DMC will press his right A-gap to try to get Woodyard to commit, but Woodyard sits to read the play.

Third Still :

DMC cuts back into his left A-gap and Woodyard follows. Vickerson keeps Woodyard's run lane clean. For some reason, Barnes is trying to release and block Trevathan when he has an impossible leverage position. This looks like a problem with the two linemen (Barnes, Gurode) being in conjunction with each other. Ideally they would be working to kick out and for Gurode to be able to wall off the 2nd level.

Fourth :

DMC runs clean into the initial hole and the two Linebackers close in on him.

Fifth :

Woodyard will make initial contact, Trevathan will support.

Sixth :

Two tacklers with safety support. But DMC gets 5 yards out of it.


Play 4 Barnes Tossed Aside

Goal line plays are rarely clean. There are some occasions when the defense sells out in one direction and the runner hits a different way and gets a walk-in, but for the most part, there's going to be contact. And with the way the goalline is set up, most of the time, there is one free defender; he is then the responsibility of the runner. The saying goes, "We'll get the 10 and you have to beat the 11th."

So on many goalline plays, the offense tries to get the runner one-on-one with a defender at the goalline and bet on the runner to get the needed inches.

This is basically what happens here. Bigs will take on Bigs, a lead blocker will take on of the filling linebackers and then DMC will take on the other linebacker near the goallline.

But what happens when a Big loses his matchup so badly that a defensive Big runs free? A runner can't handle two defenders. And that's what happens here.

Barnes will get thrown down by Unrein and DMc will get high-lowed by Unrein and LB Trevathan.

Still 1 :

Gurode will take on #96 DT Mitch Unrein one-on-one Olawale leads into the hole. Two Linebackers are filling. Olawale takes on Woodyard, but Trevathan and Unrein combine on the tackle short of the goalline.

Second Still :

Barnes takes on Unrein, but Unrein is able to throw him aside. Barnes falls to the ground and Unrein comes free. Olawale takes on Woodyard, but Trevathan attacks from across the field.

Third Still :

Barnes is thrown to the ground; he's a non-factor. This play needed Barnes to maintain his block. This would have left DMC one-on-one with Trevathan near the goalline.

Fourth :

But DMC can't beat two, especially when one of them is a 6'4", 306 lbs, DT hitting his legs.

Play 5 Run-Pass Option, Run TD

DMC fakes the dive to draw the defense; he then takes it outside to look for Rivera in the corner. But the Broncos have this well-read. The LBs level does not overcommit to the dive fake and is in pursuit; it doesn't matter, though because DMC has more speed than they do., especially as they navigate through traffic.

DMC has a lead block by Jamize Olawale, but it's not a good one. if Olawale gets a good block on David Bruton, DMC has a walk-in touchdown. As it is, DMC still has enough speed to beat Bruton to the corner.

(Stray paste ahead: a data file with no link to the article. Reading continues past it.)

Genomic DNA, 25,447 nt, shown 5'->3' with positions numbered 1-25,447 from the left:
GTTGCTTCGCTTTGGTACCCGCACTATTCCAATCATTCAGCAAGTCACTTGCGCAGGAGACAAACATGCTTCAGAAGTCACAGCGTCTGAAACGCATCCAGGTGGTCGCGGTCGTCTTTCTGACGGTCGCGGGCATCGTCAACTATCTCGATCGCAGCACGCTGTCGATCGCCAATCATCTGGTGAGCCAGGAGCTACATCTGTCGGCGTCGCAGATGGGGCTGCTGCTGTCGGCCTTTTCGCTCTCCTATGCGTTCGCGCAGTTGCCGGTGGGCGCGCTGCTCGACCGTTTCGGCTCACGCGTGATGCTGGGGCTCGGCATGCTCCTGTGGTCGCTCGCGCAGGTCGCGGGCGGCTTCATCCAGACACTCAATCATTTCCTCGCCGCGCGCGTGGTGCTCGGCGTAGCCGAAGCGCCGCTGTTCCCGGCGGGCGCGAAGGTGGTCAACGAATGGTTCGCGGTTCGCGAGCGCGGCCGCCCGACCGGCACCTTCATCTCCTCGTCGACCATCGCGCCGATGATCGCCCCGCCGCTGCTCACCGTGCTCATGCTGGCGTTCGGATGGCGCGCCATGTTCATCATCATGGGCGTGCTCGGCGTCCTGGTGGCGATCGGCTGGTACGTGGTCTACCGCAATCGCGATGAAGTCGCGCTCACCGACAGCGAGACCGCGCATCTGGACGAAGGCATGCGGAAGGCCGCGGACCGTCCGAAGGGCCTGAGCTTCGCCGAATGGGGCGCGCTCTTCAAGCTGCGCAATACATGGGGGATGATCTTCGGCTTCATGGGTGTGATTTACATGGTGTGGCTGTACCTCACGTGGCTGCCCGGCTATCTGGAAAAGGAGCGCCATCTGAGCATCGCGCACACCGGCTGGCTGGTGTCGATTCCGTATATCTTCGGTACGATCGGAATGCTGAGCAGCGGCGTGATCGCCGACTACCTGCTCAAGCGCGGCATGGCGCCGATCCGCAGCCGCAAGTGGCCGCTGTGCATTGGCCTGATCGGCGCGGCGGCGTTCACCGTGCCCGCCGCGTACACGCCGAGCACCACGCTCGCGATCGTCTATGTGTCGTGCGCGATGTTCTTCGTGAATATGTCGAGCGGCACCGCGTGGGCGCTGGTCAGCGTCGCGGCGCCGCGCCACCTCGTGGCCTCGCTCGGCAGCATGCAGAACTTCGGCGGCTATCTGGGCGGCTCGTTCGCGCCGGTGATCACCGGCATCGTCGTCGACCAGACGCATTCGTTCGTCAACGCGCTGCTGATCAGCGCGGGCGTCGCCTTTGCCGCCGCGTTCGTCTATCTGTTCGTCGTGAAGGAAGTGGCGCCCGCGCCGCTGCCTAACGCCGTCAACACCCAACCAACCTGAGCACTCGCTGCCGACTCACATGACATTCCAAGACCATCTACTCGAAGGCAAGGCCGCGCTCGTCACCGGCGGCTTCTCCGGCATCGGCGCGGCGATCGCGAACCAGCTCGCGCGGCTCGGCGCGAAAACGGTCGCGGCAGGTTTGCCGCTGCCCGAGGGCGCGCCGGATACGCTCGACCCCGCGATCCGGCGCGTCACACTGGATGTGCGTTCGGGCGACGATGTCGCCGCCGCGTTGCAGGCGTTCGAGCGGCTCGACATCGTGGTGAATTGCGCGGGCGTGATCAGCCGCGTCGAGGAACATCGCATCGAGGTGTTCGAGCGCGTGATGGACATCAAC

Still 1 :

Pulling Gurode as DMC fakes the dive. Three major playside blocks are disrupted by the Broncos defenders. Rivera leaks out to the sidelinie but is picked up and covered well. Olalwale gets a rather poor lead block.

Second Still :

Kevin Vickerson gets immediate penetration on Brisiel. Allowing DL penetration is likely part of the play, to draw them up inside and then for DMC to be able to cut to the outside. Ideally, the LBs would attack as well (as in the previous play). Sucking in all the defenders would leave Rivera free.

But the LBs don't overcommit.

Third Still :

DMC cuts to the outside.

#92 DT Sylvester Williams penetrates past Pashos, but Gurode will seal him to keep DMC's lane clean. Olawale leads on #30 S David Bruton. He will get only a little bump, but it's just enough for DMC.

Fourth :

McCants on #95 Derek Wolfe. Wolfe will get past McCants, but he will not be able to catch DMC on the outside.

#25 CB Chris Harris picks up Mychal Rivera. Not a good matchup for the Tightend.

Fifth :

Rivera is well-covered.

Bruton and Derek Wolfe are in pursuit. It's a race to the pylon.

Sixth :

Bruton has an angle.

Seventh :

DMC has just enough speed to get the pylon for the TD.


Play 6 Run Pass Option 2, Pass TD

Fake toss play to DMC to get outside. Reece lined up outside will leak downfield as DMC makes the throw.

A couple interesting notes about this play. The Raiders offensive line is able to block the big Defensive linemen in space. Allowing them to attack upfield and then trapping them to the inside. By pulling two linemen to the outside, it generates more space as well as getting leads in front of DMC.

When DMC gets to the outside, he has a great broken field in front of him. There are linebackers trying to pursue but also several lead blockers. DMC has a potential very good gain if he choose to run it. When his initial pass set-up is disrupted, if DMC pulls the ball down and takes off, he has a chance to run it all the way to the endzone.

Curiously, this is the only time that Greg Olson called for a Toss Play to DMC. With the poor showing against the Denver Front 7 and the amount of space that this play generated, it seems a shame that Olson had not tried this play more often.

Note that the Toss Play was one of DMC's favorite/most effective plays during the 2010 and 2011 seasons. Bob Wylie explained it by saying that the goal was to get DMC to use his speed to get to the edge of the defense and then run downhill.

Some of DMC's huge runs against Denver in 2010, for instance, came using the Toss play. Perhaps we will see more of this mixed in.

Note also that this play also gets the Raiders' most mobile lineman (Wis) into space; another reason to like the construction of this play.